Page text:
• The Stein campaign filed a case in Dane County Circuit Court on November 28 seeking a court order directing that the recount in the state be done exclusively by hand. If the campaign wins the court order, officials in each of the state’s 72 counties must recount by hand. If the campaign loses, each CountyClerk will decide on their own whether to do recounts by hand, meaning some counties may perform recounts by machine, feeding the paper ballots through the machines like they did on election day.
  • In Wisconsin, each of the 72 counties is divided into wards, which will lead individual recount efforts. The ward-led recounts are open to the public, and anyone observing can object or contest.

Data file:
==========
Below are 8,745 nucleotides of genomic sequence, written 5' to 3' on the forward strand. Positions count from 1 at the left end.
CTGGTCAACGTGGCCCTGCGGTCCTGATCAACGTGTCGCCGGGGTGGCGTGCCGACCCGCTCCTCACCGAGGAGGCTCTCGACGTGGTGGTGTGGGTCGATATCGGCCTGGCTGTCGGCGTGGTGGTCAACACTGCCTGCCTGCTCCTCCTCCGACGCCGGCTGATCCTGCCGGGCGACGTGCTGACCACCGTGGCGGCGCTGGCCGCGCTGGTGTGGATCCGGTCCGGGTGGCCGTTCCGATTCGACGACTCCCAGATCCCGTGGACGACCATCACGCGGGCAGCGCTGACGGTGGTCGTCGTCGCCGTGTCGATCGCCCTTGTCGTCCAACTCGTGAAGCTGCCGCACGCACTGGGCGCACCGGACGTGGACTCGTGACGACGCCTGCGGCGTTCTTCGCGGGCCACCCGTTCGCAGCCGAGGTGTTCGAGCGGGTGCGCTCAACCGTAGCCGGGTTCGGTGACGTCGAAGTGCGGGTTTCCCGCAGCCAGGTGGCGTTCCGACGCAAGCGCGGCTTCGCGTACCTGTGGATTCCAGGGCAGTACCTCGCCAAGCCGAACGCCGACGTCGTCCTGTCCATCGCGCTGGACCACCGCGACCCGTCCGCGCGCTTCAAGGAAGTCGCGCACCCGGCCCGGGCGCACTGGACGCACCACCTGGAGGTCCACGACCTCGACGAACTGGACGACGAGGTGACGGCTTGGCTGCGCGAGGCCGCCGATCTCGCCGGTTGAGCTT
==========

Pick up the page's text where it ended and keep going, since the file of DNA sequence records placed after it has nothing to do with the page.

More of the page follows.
What Happens Next

  • On Wednesday, November 30, Elections Commission staff will hold a teleconference in the morning for all county clerks and canvass board members to outline the process and rules of a recount.

  • All counties must complete their recounts by 8 p.m. on December 12; the Elections Commission staff must prepare the official recount canvass certification by 3 p.m. on December 13. 

Cost of WI Recount

  • While the Wisconsin Elections Commission originally told the Stein campaign that the filing fee for a recount in Wisconsin would be approximately $1.1 million, the estimate from the Commission on November 28 was $3.5 million – an extraordinary, completely unexpected increase.
  • The campaign will pay the fee so the recount can move forward, recognizing this number reflects estimates given to Mr. Haas by county clerks. The campaign accepts Mr. Haas’ assurances that if the total costs are not that high, the campaign will receive a refund.